Partial Thread Fasteners
Finally, down to the most essential phase of knowledge. Partial thread bolts and screws offer an area below the head that is entirely free of threading. They are called partial thread bolts because of the part that has no threading. This non-thread area of a bolt, also known as the bolt shank or shoulder of the fastener, will vary in length depending on the bolt's application.
Why choose a partial thread bolt? Partial thread bolts are best for resistance and alignment. When you have a project that requires a lot of force to hold an object in place, a partially threaded bolt delivers the strength needed. The non-threaded segment, known as grip length, contains zero weak spots to prevent strain.
When using partially threaded bolts, you can drive them into threaded holes, or you can use them for a bolt-through application along with a nut and washer. Partial threads are ideal for additional strength, shear resistance and critical alignment as opposed to better grip. Use them on applications like motor mounts, water pumps, alternators and more.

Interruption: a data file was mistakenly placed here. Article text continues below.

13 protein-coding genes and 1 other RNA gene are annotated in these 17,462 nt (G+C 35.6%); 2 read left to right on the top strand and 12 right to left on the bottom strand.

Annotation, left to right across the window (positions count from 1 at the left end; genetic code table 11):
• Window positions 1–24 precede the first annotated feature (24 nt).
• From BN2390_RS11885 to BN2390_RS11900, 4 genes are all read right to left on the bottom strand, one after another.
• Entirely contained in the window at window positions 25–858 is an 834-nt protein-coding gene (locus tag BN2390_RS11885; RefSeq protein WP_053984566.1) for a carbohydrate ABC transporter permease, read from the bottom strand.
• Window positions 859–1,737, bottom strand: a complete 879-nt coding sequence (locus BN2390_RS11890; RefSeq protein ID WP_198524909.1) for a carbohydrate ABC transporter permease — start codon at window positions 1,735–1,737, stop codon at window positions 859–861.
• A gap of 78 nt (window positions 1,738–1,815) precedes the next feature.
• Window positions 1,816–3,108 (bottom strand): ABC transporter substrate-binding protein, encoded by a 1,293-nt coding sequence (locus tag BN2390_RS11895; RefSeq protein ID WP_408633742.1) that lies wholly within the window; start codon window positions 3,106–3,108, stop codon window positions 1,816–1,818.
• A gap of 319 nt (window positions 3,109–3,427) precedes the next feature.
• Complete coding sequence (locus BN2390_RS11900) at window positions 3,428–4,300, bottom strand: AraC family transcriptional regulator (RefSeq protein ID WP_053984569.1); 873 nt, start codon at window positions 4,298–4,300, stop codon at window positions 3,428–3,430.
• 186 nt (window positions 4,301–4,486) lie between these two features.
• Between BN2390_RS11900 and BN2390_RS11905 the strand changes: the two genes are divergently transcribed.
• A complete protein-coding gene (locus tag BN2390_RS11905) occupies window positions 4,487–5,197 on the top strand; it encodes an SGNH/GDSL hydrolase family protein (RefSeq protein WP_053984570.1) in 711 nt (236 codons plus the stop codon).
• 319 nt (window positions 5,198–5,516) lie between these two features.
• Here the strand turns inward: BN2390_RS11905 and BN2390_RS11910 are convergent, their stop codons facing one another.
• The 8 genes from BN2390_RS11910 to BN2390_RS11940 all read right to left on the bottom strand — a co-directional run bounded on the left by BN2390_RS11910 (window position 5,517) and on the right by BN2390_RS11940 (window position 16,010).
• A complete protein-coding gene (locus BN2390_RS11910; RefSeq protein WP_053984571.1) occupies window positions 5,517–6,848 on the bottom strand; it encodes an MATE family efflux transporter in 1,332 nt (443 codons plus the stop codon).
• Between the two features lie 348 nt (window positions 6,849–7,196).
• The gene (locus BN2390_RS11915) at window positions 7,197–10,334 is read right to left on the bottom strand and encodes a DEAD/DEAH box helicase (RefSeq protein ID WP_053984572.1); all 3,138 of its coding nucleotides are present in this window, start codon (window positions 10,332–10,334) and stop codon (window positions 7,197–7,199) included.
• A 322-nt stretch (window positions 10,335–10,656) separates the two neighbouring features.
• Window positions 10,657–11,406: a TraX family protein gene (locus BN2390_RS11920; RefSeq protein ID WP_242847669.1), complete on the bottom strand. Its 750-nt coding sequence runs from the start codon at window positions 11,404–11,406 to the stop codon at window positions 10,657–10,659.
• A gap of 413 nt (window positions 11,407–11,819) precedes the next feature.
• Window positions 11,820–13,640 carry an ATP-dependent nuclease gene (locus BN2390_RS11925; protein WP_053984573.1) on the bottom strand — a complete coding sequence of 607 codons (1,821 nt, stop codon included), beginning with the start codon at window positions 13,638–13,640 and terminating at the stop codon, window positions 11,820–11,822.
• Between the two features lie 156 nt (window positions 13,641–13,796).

Full Thread Fasteners
As you might have guessed, fully threaded bolts and screws have no grip length or thread-free portion. The threads run from under the head to the tip.
Why choose a fully threaded bolt? If you’re most interested in grip strength and less interested in alignment and shear strength, a fully threaded bolt is going to be your best option. Once mounted, a full thread bolt spreads pressure along its entire length, with the largest holding pressure placed on the head where it meets the material it fastens to.
Often used in the automobile industry to design vehicle frames, full thread solutions distribute the mounting pressure of a car’s panels across the length of the entire bolt thanks to the full threading. Where grip strength is more critical compared to alignment or shear strength, full threads are your go-to.
What’s the Difference Between the Two Options?